Zino Davidoff was an acknowledged master of the cigar business in almost every way: he was a premier tobacconist, the author of The Connoisseur’s Book of the Cigar, and he is reportedly the inventor of the desktop humidor. For forty years he operated Davidoff of Geneva, nurturing the family business from a neighborhood shop to an international enterprise. He is credited with the success of the Hoyo de Monterrey Chateau series of Cuban cigars, as well as his own eponymous line of Cuban cigars. In 1989, disgusted with the low quality and shoddy workmanship of his Cuban suppliers, he publicly incinerated over one hundred thousand of his company’s cigars. From these ashes would rise a new, better Davidoff made in the Dominican Republic. As Lord Buckley might say, Zino stomped on the terra.
But before the famous conflagration was the Zino cigar. It was created in 1975 especially for Americans — due to the embargo, the Cuban Davidoff was of course not sold in the States. The original Zino was made in Honduras, and the Mouton-Cadet and Connoisseur blends were its well known lines. But when Davidoff broke off with Cubatabaco in 1989 the Dominican Davidoff White Label became the prototypical black tie cigar. Subsequently the Zino line stepped back into the shadows.
With all of its rich history and style, Davidoff has garnered a somewhat stodgy reputation. The company is understandably unwilling to part from its well earned reputation, but at the same time with Zino Platinum it wants to appeal to a younger set, to cater to the “modern urban pop culture of today.”
Zino Platinum is comprised of two distinct lines of regal cigars, the Crown and the Scepter. The Crown series is marketed as a super-premium in the 30 to 40 USD price range. (That’s the damage per stick, not box.) The Scepter is a more “affordable” premium at around 9 to 14 USD. I guess nine bucks for a Davidoff is a cheap date, relatively speaking.
The marketing department evidently spared no expense. The cigars are packaged in 12 or 16 count cans that are elegantly decorated with dogs dressed up in period costume. The Low Rider can features a schnauzer in an Elizabethan collar — the lace kind, not the plastic post-surgery kind most dogs are familiar with.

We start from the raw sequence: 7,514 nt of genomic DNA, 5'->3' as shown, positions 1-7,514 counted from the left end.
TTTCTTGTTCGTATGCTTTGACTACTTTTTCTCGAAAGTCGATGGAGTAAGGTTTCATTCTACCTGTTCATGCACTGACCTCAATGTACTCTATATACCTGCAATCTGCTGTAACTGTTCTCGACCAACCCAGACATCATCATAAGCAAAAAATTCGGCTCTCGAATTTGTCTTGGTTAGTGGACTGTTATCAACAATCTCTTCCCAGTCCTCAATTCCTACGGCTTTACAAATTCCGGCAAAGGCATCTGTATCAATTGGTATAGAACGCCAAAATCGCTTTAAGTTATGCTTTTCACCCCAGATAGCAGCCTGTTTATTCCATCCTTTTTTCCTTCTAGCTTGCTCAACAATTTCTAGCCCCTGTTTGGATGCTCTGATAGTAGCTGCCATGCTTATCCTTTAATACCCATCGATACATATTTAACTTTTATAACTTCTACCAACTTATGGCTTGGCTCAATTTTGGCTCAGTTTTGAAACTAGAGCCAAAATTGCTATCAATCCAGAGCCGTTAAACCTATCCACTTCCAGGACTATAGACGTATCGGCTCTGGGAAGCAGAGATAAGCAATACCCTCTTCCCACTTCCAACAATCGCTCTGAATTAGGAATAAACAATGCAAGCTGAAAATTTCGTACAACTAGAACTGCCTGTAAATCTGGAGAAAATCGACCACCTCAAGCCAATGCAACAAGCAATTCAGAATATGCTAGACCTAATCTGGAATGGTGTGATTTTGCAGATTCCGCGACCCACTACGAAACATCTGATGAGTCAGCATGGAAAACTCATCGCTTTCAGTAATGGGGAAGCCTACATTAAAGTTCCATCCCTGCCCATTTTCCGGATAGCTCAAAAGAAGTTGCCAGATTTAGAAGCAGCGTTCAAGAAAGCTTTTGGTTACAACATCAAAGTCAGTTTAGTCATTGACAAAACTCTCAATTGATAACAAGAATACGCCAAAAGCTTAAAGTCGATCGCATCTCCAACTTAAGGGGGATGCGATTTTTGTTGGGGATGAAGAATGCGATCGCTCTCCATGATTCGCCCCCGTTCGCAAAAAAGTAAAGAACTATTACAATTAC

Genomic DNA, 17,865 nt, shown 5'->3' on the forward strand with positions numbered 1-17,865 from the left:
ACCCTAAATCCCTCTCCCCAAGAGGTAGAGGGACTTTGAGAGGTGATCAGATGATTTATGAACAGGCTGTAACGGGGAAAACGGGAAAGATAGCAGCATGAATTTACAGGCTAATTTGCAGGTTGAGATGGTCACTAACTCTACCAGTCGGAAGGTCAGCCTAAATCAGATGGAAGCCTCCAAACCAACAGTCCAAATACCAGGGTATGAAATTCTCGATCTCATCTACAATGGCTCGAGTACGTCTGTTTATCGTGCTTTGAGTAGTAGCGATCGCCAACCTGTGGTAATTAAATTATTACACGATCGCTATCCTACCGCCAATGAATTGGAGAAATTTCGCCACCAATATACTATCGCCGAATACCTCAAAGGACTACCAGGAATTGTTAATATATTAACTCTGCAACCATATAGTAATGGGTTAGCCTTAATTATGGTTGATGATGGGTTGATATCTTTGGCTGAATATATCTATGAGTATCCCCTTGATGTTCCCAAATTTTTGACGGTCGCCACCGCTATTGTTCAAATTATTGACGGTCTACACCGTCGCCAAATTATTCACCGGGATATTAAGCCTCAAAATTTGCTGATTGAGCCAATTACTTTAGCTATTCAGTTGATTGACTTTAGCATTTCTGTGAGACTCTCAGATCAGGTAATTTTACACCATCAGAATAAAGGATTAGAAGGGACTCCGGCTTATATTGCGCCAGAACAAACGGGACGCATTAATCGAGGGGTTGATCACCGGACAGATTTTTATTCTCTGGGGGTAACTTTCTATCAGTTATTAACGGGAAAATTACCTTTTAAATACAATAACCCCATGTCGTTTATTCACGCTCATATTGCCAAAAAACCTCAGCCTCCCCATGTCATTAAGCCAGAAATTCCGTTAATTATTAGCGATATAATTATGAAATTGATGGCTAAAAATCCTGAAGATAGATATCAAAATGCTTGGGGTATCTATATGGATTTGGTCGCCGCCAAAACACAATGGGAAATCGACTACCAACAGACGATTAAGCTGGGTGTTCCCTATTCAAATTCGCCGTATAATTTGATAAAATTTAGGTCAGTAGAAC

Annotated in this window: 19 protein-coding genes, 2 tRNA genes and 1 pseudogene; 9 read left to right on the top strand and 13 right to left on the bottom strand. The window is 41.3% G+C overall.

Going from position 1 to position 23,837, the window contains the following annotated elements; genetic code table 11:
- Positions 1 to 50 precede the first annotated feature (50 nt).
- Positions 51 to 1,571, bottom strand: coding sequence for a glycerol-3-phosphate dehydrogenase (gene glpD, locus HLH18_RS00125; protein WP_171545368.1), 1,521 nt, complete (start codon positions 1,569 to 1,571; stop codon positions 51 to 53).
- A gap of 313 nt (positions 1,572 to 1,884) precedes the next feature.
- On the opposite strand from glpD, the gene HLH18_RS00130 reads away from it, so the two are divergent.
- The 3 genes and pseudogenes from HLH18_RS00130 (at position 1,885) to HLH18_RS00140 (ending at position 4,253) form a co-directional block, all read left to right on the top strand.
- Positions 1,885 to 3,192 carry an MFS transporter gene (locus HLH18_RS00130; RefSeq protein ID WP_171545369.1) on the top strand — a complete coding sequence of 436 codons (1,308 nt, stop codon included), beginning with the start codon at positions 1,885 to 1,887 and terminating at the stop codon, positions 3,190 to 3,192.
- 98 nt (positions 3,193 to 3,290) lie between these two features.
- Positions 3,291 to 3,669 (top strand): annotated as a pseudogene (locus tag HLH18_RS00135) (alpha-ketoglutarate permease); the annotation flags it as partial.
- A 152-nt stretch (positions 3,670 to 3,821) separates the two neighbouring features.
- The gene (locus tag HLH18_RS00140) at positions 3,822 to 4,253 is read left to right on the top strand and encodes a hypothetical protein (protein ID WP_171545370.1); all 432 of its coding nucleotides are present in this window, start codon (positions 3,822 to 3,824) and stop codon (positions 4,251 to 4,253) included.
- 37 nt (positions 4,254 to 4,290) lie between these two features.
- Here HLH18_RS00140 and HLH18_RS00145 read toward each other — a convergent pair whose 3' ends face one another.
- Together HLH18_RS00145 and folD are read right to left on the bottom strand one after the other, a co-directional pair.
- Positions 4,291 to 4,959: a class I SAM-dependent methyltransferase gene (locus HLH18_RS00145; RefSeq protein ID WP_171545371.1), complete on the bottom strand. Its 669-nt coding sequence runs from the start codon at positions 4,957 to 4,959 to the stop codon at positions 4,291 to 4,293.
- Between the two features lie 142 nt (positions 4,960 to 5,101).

Seven sizes are in production:
- Chubby – 4 15/16 x 54 (zeppelin perfecto)
- Grand Master – 5 1/2 x 52 (robusto)
- Stout – 7 x 52 (torpedo)
- Low Rider – 6 x 43 (lonsdale)
- Shorty – 4 1/2 x 43 (petite corona)
- Bullet 4 x 48 (zeppelin perfecto)
- XS 4 x 30 (demitasse)
The Zino Scepter blend starts out with Dominican piloto and two distinct San Vicente leaves, combined with a native Peruvian leaf for filler. That is surrounded by a Connecticut Broadleaf binder and then the whole shebang is wrapped in an Ecuadorian Connecticut leaf that has been matured for two years.
The wrapper on this lonsdale is typical of good Connecticut shade leaf: a nice golden brown color with few inconsistencies. The roll is a little bit soft and the cap is not perfect, but good enough. With the classy silver band, this is a nice looking stick.
The draw is perfect, and very consistent from cigar to cigar. Once clipped and lit, it burns steadily though maybe a bit more rapidly than I expected. The burn is even and the ash is firm but it cracks enough that you’ll want to keep the ashtray handy. Overall fine construction.
The Zino Scepter is a smooth, but still very flavorful smoke. It starts with an earthy introduction and a dry finish which is quickly joined by a light aftertaste of pepper. The texture is buttery smooth, and the aroma is quintessential Ecuadorian Connecticut: creamy, with notes of vanilla and oak.
The pepper downshifts in the middle section for smooth easy smoking. The flavors remain mellow and earthy, and it’s easy to sit back and coast on the rich aroma alone.
That pleasant sweet perfume laced with spice wraps things up in the last section. The aftertaste stays clean up to the band, but soon after that the flavors start to turn a little papery.
The Zino Platinum Scepter series is a mild bodied cigar that is ultimately quite satisfying due to its complexity. You get what’s expected from a high quality Connecticut Shade wrapper, but beneath that there is a nice layer of pepper and oak that makes the experience a little more interesting than what you’d expect from a plain good cigar. The price is questionable, but you do get a nice can with pictures of dogs dressed up like Louis XIV prancing back to Versailles. If you don’t mind throwing away a few bucks on snazzy (or silly) advertising, you won’t be disappointed.
Final Score: 88